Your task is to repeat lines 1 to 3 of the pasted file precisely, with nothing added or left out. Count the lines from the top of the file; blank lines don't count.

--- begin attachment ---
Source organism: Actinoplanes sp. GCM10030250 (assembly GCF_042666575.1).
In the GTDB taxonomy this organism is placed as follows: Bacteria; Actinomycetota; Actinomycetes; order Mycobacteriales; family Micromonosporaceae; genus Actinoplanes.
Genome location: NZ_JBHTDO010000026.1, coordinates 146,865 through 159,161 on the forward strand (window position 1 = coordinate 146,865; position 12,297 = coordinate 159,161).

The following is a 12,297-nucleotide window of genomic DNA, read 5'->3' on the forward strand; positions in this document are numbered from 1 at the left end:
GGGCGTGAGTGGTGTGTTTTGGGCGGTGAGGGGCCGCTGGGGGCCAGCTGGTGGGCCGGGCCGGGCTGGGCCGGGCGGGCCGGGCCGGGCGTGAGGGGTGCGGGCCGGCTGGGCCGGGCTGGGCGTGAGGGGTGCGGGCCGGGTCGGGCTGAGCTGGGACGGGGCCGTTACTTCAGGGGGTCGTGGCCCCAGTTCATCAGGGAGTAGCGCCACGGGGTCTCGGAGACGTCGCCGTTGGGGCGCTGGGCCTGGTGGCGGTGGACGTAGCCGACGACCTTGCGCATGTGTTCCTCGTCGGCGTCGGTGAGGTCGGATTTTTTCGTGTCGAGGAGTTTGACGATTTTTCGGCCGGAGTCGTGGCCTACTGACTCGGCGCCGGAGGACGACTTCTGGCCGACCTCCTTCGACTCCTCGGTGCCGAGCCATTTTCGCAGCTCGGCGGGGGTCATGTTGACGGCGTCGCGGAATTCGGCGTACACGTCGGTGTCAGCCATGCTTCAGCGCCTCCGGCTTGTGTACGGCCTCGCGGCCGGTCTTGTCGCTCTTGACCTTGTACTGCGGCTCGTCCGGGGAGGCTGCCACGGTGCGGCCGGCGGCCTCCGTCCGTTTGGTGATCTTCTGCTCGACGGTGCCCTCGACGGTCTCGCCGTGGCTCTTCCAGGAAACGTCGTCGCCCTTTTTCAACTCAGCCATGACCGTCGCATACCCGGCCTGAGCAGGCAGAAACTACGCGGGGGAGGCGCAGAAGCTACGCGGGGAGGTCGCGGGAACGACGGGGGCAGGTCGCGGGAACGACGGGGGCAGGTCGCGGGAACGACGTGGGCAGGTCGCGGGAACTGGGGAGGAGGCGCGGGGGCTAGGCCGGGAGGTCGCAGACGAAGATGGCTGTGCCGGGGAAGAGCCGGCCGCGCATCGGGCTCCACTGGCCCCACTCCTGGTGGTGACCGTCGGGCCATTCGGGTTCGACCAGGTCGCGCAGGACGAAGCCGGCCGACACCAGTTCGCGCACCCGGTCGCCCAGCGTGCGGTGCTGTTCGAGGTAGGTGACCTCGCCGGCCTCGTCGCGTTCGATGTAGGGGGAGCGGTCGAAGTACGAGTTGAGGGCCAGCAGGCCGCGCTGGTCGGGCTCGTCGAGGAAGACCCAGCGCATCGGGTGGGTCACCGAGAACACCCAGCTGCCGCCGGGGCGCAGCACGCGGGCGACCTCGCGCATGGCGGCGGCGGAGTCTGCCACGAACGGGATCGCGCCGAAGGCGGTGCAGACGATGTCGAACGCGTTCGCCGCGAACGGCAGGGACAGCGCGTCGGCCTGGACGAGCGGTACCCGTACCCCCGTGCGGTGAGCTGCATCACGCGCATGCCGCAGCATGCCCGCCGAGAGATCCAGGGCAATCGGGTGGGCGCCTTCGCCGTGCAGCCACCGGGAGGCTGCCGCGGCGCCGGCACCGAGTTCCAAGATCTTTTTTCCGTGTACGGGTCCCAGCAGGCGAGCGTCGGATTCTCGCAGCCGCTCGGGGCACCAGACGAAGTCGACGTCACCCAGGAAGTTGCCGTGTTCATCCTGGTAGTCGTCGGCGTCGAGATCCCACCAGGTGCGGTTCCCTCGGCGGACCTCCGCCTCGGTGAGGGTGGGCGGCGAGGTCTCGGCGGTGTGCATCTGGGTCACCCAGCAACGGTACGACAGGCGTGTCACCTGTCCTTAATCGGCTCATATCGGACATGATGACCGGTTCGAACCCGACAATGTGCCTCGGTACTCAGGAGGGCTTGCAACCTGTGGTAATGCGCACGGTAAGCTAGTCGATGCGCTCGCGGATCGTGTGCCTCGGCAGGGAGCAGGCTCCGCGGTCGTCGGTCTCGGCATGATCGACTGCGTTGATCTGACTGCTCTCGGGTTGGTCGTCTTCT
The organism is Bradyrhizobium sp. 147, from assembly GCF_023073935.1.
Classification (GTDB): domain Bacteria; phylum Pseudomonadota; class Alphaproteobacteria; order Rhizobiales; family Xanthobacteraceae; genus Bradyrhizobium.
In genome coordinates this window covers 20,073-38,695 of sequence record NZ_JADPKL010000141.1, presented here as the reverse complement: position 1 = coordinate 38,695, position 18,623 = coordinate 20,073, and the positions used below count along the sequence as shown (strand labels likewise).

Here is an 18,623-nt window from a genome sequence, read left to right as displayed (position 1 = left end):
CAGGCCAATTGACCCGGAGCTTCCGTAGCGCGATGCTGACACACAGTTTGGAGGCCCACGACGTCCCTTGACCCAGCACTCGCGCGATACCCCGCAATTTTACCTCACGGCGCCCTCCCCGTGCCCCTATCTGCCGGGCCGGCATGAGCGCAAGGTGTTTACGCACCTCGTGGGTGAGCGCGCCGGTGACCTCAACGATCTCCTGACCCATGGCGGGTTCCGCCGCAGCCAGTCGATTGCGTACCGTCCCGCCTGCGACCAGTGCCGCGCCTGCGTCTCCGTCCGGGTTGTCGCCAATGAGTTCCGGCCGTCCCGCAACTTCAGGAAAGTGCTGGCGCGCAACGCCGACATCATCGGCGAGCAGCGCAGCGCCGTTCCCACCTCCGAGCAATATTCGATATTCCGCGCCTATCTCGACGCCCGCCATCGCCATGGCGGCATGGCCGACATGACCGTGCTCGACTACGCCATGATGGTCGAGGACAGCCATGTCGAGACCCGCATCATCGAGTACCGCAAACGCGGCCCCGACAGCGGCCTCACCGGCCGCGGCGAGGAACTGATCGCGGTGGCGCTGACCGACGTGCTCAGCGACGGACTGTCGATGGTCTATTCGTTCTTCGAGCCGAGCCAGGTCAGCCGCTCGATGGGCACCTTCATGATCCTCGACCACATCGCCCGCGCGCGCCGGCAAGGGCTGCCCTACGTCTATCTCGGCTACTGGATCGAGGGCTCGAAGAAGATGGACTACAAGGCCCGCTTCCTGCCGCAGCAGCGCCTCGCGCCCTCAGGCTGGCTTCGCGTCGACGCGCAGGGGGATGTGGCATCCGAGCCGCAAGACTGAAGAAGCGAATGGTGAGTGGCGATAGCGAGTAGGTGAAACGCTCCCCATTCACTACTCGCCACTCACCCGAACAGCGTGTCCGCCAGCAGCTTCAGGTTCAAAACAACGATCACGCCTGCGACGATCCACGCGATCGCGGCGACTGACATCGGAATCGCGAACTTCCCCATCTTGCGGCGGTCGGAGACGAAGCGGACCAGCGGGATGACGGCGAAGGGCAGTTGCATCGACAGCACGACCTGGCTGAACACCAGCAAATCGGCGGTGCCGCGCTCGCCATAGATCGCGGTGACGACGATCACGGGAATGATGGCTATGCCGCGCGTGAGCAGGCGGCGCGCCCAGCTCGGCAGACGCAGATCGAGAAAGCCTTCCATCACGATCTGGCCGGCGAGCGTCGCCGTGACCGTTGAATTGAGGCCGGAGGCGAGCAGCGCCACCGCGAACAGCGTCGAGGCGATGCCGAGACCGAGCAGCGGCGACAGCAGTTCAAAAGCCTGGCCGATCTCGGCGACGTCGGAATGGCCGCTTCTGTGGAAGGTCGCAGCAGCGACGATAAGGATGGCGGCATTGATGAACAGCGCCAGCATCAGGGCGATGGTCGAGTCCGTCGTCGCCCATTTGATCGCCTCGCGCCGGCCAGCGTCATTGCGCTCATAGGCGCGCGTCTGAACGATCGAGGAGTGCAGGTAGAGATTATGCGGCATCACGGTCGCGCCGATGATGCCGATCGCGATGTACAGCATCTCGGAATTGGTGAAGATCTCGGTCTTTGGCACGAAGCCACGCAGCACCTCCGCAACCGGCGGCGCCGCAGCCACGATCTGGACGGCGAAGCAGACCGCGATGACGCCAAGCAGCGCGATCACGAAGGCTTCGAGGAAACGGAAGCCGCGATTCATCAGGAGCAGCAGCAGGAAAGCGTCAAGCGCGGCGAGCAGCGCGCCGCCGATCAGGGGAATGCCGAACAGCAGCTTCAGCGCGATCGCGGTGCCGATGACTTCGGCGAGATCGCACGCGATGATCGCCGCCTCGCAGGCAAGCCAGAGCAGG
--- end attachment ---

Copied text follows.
Source organism: Actinoplanes sp. GCM10030250 (assembly GCF_042666575.1).
In the GTDB taxonomy this organism is placed as follows: Bacteria; Actinomycetota; Actinomycetes; order Mycobacteriales; family Micromonosporaceae; genus Actinoplanes.
Genome location: NZ_JBHTDO010000026.1, coordinates 146,865 through 159,161 on the forward strand (window position 1 = coordinate 146,865; position 12,297 = coordinate 159,161).